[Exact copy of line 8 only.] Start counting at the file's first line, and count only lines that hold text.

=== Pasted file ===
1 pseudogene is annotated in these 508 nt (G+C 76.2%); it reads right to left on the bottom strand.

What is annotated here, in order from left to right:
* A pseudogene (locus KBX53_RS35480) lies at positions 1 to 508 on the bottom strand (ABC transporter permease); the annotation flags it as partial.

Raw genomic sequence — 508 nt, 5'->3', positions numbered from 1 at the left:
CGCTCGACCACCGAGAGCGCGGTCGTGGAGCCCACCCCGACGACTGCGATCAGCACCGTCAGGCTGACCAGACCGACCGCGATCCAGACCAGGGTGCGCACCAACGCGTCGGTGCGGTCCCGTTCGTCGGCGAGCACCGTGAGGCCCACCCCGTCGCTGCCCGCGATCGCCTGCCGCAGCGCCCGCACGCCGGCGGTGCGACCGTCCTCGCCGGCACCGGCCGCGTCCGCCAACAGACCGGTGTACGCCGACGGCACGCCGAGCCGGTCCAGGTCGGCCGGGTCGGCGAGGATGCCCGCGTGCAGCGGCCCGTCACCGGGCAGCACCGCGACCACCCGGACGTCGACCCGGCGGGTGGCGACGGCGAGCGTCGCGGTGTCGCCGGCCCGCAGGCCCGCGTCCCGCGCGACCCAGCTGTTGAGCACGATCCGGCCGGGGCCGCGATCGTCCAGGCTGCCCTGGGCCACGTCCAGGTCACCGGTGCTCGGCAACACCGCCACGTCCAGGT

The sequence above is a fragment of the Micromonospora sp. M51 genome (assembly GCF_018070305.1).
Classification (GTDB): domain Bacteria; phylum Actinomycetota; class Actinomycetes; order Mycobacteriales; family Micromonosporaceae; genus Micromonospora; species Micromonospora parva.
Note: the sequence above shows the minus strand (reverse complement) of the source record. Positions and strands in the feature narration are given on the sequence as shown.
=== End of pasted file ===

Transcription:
Note: the sequence above shows the minus strand (reverse complement) of the source record. Positions and strands in the feature narration are given on the sequence as shown.